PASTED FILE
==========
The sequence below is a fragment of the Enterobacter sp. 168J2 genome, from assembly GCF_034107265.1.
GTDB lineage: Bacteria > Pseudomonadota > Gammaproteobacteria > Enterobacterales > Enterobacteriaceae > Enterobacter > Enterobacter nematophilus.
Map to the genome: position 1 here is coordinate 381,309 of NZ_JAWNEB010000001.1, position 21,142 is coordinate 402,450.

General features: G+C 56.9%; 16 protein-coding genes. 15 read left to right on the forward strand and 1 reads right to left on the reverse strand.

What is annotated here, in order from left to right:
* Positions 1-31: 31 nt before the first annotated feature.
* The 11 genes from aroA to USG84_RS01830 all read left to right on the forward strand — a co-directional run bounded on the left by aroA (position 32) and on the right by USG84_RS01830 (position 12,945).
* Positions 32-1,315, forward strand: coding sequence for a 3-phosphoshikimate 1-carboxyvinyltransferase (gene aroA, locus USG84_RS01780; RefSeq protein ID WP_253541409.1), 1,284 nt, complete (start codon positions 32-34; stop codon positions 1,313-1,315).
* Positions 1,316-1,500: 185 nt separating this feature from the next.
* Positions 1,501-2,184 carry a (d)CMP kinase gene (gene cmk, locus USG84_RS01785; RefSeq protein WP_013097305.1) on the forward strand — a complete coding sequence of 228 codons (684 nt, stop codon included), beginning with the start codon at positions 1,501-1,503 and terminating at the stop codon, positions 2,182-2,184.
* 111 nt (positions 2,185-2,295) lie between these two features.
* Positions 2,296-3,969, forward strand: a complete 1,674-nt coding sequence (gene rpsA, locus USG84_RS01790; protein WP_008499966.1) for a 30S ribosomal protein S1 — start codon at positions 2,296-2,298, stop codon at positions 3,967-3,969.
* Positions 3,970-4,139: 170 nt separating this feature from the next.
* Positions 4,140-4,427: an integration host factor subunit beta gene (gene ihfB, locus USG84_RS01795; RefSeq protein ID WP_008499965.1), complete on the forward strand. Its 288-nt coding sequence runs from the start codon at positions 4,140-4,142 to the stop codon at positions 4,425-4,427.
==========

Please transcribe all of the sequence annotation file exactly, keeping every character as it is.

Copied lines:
The sequence below is a fragment of the Enterobacter sp. 168J2 genome, from assembly GCF_034107265.1.
GTDB lineage: Bacteria > Pseudomonadota > Gammaproteobacteria > Enterobacterales > Enterobacteriaceae > Enterobacter > Enterobacter nematophilus.
Map to the genome: position 1 here is coordinate 381,309 of NZ_JAWNEB010000001.1, position 21,142 is coordinate 402,450.

General features: G+C 56.9%; 16 protein-coding genes. 15 read left to right on the forward strand and 1 reads right to left on the reverse strand.

What is annotated here, in order from left to right:
* Positions 1-31: 31 nt before the first annotated feature.
* The 11 genes from aroA to USG84_RS01830 all read left to right on the forward strand — a co-directional run bounded on the left by aroA (position 32) and on the right by USG84_RS01830 (position 12,945).
* Positions 32-1,315, forward strand: coding sequence for a 3-phosphoshikimate 1-carboxyvinyltransferase (gene aroA, locus USG84_RS01780; RefSeq protein ID WP_253541409.1), 1,284 nt, complete (start codon positions 32-34; stop codon positions 1,313-1,315).
* Positions 1,316-1,500: 185 nt separating this feature from the next.
* Positions 1,501-2,184 carry a (d)CMP kinase gene (gene cmk, locus USG84_RS01785; RefSeq protein WP_013097305.1) on the forward strand — a complete coding sequence of 228 codons (684 nt, stop codon included), beginning with the start codon at positions 1,501-1,503 and terminating at the stop codon, positions 2,182-2,184.
* 111 nt (positions 2,185-2,295) lie between these two features.
* Positions 2,296-3,969, forward strand: a complete 1,674-nt coding sequence (gene rpsA, locus USG84_RS01790; protein WP_008499966.1) for a 30S ribosomal protein S1 — start codon at positions 2,296-2,298, stop codon at positions 3,967-3,969.
* Positions 3,970-4,139: 170 nt separating this feature from the next.
* Positions 4,140-4,427: an integration host factor subunit beta gene (gene ihfB, locus USG84_RS01795; RefSeq protein ID WP_008499965.1), complete on the forward strand. Its 288-nt coding sequence runs from the start codon at positions 4,140-4,142 to the stop codon at positions 4,425-4,427.